Turntable

My Model T was run a number of times

at the Pioneer Stadium annual train show. It had to run forwards then backwards along a shuttle track. Logic inside of it achieved this. (see Model T page). Knowing that this was not the way the prototype ran, I knew that one day something more realistic had to be done and a turntable at one end would help the situation. And rather than tackling two such devices, a balloon loop at the other end was the obvious answer.

 

A successful hunt through the garage for appropriate wood scraps and electric motors, etc. prompted me to have a go at upgrading the system. It had to be automatic in operation, and thus based around a delay timer, reed switch and magnets, similar to the railcar. This would also have to be modified slightly to fit in with the turntable cycle.

The actual turntable was roughly cut out by wood saw and then made round and true using a sanding disc with a suitable shaft at the centre point of the table.

View of underside of turntable.

The centre bearing was originally only a hole drilled in a piece of aluminium, but after some use (and wear!) this was replaced by a small ball bearing race. The underside of the turntable also has two contacts connected to the reed switch.

 


 

 

The base board with wiper contacts.

The table is supported by three equally spaced old-style curtain rollers running on short axles mounted across holes drilled in the base board. Two wiper contacts connect with the reed switch at each ‘stop’ location.

The electric motor (ex photo copier I think) was ideal, having built-in reduction gearing and a suitable output wheel. Drive to the turntable is via an idler disk, with suitable sized O ring, which is spring loaded to maintain pressure for operation. The direction of rotation is such that under load, the idler tightens. A good idea I thought, except for when things get out of alignment, hence the improved centre bearing.

Reed switch at centre of the table.

The overall operation is as follows:       The railcar arrives at the turntable, passing over a magnet mounted just outside the actual table. This magnet closes the reed switch under the car, which turns off the power to its motor and starts a delay timer (approx. 50secs).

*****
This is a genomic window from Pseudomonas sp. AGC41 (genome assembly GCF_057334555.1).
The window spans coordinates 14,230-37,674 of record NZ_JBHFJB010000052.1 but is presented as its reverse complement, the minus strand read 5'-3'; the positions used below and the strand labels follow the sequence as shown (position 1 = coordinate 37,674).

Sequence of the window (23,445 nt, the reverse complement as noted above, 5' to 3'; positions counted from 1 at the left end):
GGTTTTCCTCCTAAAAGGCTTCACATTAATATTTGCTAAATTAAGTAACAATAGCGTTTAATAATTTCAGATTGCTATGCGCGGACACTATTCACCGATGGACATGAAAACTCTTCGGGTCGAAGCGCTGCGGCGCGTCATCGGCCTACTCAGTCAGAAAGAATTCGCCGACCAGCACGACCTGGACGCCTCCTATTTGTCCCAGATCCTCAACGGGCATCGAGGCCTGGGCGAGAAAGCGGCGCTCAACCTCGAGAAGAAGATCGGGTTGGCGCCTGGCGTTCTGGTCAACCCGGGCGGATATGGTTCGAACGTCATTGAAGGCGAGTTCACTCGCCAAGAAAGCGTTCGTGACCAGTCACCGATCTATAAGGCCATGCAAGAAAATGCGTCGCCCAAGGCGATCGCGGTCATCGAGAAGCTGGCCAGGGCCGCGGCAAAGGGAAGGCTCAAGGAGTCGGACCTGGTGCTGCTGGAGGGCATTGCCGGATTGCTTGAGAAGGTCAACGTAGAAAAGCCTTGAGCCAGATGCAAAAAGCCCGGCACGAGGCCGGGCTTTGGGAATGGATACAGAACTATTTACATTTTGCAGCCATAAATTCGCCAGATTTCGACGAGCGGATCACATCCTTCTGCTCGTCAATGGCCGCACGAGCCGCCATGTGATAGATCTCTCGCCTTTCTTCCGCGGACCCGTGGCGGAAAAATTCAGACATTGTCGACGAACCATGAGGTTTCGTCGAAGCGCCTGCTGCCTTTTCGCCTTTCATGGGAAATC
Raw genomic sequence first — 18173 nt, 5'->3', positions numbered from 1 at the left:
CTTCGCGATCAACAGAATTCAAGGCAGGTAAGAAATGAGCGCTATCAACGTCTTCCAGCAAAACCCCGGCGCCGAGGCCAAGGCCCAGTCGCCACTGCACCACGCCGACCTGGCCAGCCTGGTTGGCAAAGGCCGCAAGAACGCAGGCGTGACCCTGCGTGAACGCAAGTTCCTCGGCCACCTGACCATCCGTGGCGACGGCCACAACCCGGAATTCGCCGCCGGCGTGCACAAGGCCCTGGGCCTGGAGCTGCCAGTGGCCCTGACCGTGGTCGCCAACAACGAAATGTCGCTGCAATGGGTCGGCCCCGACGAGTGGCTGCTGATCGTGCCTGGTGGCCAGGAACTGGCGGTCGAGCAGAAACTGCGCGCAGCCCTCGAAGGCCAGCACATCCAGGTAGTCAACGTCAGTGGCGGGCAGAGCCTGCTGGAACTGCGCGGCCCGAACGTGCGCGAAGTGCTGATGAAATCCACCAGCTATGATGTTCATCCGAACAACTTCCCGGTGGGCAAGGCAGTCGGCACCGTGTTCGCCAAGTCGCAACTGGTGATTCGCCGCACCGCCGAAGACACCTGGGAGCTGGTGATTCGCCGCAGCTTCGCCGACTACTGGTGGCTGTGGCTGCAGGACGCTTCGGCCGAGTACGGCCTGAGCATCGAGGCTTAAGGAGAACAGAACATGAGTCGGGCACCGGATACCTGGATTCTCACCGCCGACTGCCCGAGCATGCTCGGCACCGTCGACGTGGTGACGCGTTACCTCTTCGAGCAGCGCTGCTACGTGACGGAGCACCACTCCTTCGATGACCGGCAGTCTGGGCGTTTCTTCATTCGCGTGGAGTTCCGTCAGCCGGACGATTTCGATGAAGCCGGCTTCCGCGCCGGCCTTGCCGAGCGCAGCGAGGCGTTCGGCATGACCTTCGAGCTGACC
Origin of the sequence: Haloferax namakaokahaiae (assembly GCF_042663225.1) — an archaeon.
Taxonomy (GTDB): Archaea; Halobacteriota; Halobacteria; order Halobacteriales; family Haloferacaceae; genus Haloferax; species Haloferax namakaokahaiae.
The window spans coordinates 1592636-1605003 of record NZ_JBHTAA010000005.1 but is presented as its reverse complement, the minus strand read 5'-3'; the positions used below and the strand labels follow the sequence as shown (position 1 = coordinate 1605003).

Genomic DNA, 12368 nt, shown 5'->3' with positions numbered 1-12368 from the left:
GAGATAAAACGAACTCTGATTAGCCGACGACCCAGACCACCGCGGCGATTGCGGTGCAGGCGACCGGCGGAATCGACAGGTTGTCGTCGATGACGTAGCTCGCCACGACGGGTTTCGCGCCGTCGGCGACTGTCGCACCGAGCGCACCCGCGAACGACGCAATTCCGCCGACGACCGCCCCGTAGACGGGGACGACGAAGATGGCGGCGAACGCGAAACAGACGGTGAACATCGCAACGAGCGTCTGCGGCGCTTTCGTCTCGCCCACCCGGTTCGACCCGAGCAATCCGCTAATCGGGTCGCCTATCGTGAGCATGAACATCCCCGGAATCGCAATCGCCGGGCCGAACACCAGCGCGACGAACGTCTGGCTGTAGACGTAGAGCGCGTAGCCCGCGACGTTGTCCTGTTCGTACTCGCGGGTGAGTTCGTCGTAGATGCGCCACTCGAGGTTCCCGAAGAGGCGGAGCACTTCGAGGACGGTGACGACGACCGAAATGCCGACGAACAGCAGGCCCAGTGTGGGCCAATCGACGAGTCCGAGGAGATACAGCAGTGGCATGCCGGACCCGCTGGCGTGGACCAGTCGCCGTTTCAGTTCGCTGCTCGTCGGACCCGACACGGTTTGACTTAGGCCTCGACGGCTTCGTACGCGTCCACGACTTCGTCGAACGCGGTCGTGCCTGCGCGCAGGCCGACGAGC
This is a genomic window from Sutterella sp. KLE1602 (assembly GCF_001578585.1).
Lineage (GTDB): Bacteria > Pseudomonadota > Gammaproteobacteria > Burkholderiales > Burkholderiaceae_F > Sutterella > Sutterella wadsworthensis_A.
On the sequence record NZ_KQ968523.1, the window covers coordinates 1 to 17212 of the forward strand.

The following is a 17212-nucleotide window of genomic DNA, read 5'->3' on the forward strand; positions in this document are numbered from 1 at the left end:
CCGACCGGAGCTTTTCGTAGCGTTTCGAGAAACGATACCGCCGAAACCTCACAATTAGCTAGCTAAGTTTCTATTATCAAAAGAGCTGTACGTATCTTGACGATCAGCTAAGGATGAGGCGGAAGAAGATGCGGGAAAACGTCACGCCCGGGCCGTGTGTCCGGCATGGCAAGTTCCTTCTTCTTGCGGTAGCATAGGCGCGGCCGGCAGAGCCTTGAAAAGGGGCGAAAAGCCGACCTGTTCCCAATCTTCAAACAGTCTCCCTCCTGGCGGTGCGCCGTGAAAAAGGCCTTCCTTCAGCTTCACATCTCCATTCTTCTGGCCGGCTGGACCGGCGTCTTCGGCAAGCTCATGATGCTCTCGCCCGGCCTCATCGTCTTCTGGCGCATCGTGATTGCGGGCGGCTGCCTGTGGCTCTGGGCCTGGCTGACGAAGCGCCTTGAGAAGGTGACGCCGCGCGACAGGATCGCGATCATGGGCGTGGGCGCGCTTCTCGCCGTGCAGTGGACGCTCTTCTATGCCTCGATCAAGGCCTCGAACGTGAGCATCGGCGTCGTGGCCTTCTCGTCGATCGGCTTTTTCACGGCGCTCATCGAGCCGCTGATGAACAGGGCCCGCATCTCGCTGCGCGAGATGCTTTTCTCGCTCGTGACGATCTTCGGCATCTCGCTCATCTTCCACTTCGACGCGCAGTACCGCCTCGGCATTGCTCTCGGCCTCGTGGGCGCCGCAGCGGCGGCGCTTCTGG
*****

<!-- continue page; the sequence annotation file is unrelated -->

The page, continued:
Momentum carries the car onto the table, where a magnet mounted under its front axle closes a reed switch located at the centre point of the table.

The car stops before running off the end of the table. This reed switch starts a 555 delay timer (approx 15secs) after which power is momentarily applied to the second electric motor. This pulse winds a cord up and pulls the latch lever out from the table and also starts the main motor via the micro switch.

 The table rotates 180deg (takes approx 12secs) and stops when the latch lever returns to a home position in one of two recesses in the circumference of the table. These are slots filed into pieces of aluminium plate. The micro switch turns off the motor drive at the same time. After the balance of the original 50secs has expired the car starts again and leaves the turntable passing over the magnet. This is ignored by the car because of a second delay timer (4secs) inhibiting the reed switch circuit.

The ‘Ladies  & Gents’ building conceals the main drive motor and circuit board.

The spring biased point.
Planning the balloon loop.

Having now turned the car around, rather than going through all of this construction a second time, I opted for the easier solution of putting a ‘balloon’ loop at the other end of the track. I have made a symmetrical, spring return point for this purpose. The 12 pieces of a 4 foot diameter circle are arranged as shown.

Intermediate station stops for the railcar can be organised by placing more magnets on the track.

Other aspects of the project include, increasing the stop time of the railcar from 12 to 50secs, and changing the logic so that it does not reverse direction. I have fitted a two-way switch inside the railcar to select between the two modes of operation. (shuttle or turntable).

So far the whole setup has been very reliable with few problems.

I do have to adjust the position of the turntable magnet periodically, moving it closer to the table, to compensate for the decrease in railcar speed, and resulting momentum, as the batteries expire.

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29.04 | 16:09

Fantastic video Dean!

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20.08 | 23:21

Thats great Dean love to see the video.

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